said food processing operation time controller further includes a reference data generator for generating said operating time of said motor, a comparator which compares output data of said first counter with output data from said reference data generator and produces a coincident signal, a second AND circuit which receives an output signal of said first AND circuit and the output signal of said comparator, a flip-flop circuit of which the output polarity is inverted every time the output pulses of said second AND circuit is received, a third AND circuit which receives the output signal of said first AND circuit and the output signal of said comparator, and an OR circuit which receives the output signal of said flip-flop circuit and the output signal of said third AND circuit to apply its output signal to said first counter, and a fourth AND circuit which receives the output signal of said frequency dividing circuit and the control signal of said second counter, and applies to said second counter the pulses of said frequency dividing circuit.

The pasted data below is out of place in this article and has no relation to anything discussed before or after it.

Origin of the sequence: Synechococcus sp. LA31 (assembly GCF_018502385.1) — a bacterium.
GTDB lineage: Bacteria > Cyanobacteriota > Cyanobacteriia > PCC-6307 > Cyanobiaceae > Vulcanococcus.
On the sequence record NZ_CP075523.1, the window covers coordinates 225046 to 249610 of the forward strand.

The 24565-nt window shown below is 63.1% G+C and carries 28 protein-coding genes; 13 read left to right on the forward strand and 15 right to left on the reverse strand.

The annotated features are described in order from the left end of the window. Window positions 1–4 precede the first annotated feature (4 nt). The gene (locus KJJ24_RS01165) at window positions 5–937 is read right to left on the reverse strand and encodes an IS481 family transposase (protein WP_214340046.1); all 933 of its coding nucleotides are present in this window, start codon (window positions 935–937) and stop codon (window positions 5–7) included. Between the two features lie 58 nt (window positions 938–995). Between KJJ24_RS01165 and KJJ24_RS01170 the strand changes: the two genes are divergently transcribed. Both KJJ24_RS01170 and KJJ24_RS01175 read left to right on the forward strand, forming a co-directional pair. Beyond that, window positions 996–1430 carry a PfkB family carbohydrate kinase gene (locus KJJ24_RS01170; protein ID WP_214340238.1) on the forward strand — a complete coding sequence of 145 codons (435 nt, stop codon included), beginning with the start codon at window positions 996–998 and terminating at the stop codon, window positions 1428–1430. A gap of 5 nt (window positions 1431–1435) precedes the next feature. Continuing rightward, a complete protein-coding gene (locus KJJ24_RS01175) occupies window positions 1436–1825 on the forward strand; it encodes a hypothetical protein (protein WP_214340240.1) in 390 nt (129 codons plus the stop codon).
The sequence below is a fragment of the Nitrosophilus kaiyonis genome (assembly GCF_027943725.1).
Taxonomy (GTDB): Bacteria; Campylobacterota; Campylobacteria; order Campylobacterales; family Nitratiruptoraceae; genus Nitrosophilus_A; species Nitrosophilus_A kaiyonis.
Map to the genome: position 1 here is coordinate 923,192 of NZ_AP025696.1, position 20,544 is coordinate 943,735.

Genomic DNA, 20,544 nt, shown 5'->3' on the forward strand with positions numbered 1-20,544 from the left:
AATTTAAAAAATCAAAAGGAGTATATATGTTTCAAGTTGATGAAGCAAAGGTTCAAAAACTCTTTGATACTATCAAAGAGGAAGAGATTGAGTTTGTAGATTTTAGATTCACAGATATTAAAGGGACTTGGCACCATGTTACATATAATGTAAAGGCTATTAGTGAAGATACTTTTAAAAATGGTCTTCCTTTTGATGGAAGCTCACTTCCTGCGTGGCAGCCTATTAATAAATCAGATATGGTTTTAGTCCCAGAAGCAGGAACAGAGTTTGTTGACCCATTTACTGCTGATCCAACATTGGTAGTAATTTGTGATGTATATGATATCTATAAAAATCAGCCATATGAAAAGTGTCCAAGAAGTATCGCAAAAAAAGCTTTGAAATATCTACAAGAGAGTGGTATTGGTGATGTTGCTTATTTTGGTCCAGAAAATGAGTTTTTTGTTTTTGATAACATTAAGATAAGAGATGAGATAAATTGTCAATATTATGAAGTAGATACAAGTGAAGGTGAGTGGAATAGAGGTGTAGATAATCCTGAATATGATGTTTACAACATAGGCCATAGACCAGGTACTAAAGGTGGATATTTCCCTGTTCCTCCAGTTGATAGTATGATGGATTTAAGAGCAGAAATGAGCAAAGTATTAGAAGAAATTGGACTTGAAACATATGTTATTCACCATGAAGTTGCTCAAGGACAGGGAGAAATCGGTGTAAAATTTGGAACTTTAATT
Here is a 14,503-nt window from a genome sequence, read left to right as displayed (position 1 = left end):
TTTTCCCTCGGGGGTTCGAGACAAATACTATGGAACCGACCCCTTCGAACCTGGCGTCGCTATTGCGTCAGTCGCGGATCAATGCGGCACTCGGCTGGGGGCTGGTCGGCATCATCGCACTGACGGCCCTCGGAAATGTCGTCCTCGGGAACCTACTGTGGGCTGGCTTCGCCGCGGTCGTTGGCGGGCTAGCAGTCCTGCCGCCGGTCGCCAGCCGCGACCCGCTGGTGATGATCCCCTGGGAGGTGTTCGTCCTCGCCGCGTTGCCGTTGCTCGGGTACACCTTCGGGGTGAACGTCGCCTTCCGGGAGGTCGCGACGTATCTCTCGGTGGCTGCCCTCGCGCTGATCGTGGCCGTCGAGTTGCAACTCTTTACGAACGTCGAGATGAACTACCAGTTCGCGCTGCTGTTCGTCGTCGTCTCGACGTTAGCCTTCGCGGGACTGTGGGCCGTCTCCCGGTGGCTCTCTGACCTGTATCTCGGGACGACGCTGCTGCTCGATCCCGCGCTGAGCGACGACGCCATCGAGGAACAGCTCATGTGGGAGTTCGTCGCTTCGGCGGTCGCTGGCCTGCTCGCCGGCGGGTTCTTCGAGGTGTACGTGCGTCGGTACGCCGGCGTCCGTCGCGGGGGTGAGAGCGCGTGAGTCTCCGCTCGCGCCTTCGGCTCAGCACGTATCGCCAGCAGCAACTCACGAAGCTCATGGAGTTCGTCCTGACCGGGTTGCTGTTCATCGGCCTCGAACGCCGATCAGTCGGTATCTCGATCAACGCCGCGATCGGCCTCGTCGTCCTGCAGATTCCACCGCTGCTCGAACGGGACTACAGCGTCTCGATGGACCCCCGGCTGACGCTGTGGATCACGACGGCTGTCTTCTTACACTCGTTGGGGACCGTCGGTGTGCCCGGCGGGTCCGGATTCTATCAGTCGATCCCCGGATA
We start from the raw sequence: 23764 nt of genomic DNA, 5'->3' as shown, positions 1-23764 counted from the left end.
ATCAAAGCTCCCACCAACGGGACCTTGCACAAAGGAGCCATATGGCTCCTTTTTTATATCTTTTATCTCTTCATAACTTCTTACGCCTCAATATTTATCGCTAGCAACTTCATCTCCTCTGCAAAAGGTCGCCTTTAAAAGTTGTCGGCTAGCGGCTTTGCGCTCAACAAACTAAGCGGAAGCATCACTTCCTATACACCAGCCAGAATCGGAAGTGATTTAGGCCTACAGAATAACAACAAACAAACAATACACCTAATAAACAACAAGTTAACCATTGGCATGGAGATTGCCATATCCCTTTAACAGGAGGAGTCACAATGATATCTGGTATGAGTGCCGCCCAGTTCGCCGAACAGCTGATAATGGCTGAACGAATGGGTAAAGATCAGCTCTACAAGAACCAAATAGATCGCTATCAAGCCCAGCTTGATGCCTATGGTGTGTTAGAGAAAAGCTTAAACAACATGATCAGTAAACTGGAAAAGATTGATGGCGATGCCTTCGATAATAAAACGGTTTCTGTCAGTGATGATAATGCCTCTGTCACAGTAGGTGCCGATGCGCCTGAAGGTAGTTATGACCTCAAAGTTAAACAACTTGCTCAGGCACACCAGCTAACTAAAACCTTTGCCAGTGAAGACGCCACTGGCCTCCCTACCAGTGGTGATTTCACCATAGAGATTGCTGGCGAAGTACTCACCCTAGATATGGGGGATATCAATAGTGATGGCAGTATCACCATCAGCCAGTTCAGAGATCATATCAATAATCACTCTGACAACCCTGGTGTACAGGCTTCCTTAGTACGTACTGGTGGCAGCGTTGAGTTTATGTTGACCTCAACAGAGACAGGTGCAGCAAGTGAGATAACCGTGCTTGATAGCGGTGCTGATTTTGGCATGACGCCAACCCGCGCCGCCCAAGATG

5. A food processor with a processing member operated by a motor coupled to a power source comprising:
a controllable switching element for connecting said motor with said power source;
a pulse generator, coupled to said power source, including a waveform shaper for providing an output signal having pulses at a frequency equal to that of said power source and a frequency dividing circuit for frequency dividing the output signal of said waveform shaper; and
a food processing time controller including
a set switch,
a first AND circuit, coupled so as to receive an output of said frequency dividing circuit and an output of said set switch,
a first counter, coupled so as to receive an output of said first AND circuit, for storing an operating time of said motor,
a start switch,
a display unit for displaying output data of said first counter,
a second counter,